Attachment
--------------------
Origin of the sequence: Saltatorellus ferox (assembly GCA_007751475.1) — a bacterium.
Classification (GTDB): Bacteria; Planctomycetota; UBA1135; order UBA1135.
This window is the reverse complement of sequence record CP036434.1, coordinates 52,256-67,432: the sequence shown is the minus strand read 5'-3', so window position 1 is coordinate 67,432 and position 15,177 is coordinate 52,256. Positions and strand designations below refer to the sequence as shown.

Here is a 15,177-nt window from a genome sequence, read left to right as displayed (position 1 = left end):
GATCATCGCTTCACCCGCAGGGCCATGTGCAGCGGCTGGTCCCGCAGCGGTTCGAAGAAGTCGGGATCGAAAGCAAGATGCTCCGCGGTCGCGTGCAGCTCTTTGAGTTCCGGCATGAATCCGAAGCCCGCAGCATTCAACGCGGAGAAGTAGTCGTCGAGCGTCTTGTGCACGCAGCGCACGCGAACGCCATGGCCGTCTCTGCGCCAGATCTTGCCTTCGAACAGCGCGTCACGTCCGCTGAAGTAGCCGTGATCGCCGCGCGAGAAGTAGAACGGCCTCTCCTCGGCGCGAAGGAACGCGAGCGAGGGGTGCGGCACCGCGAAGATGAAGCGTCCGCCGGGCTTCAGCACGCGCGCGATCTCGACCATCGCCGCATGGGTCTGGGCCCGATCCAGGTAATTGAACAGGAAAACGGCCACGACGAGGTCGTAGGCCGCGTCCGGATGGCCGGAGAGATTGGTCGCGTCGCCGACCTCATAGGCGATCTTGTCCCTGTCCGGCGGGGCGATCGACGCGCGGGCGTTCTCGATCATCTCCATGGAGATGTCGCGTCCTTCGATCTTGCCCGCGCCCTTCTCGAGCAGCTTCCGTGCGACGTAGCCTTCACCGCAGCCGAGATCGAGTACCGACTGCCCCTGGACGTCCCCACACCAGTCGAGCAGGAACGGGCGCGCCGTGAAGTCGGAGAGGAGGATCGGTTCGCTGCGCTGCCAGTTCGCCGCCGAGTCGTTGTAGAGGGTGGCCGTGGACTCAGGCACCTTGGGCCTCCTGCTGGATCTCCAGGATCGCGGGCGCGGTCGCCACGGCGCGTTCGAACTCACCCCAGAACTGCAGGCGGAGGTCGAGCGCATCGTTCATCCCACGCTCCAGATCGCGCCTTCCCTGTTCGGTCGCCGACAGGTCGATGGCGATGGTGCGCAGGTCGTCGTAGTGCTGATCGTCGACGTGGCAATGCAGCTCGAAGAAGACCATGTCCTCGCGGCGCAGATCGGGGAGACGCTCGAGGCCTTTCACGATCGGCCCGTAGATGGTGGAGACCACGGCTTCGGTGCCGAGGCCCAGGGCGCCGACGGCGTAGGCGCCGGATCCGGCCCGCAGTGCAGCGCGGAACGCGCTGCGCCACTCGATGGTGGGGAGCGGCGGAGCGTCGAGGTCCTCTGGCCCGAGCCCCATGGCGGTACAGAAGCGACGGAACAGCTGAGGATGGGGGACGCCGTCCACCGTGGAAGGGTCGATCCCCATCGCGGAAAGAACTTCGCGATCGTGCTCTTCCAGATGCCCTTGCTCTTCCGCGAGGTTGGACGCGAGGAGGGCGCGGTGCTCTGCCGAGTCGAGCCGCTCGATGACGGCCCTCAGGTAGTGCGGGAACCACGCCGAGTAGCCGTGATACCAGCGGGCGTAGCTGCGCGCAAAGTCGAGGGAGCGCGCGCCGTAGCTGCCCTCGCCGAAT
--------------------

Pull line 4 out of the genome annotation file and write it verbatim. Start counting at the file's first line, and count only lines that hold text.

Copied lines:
Here is a 15,177-nt window from a genome sequence, read left to right as displayed (position 1 = left end):